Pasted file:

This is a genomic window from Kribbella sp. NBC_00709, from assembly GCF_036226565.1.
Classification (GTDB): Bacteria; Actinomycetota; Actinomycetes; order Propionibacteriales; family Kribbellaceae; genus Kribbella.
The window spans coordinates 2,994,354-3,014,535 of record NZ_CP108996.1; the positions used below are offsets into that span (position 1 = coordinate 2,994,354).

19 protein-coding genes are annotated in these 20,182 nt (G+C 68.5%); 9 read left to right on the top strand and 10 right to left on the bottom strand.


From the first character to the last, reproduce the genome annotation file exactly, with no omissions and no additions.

This is a genomic window from Kribbella sp. NBC_00709, from assembly GCF_036226565.1.
Classification (GTDB): Bacteria; Actinomycetota; Actinomycetes; order Propionibacteriales; family Kribbellaceae; genus Kribbella.
The window spans coordinates 2,994,354-3,014,535 of record NZ_CP108996.1; the positions used below are offsets into that span (position 1 = coordinate 2,994,354).

19 protein-coding genes are annotated in these 20,182 nt (G+C 68.5%); 9 read left to right on the top strand and 10 right to left on the bottom strand.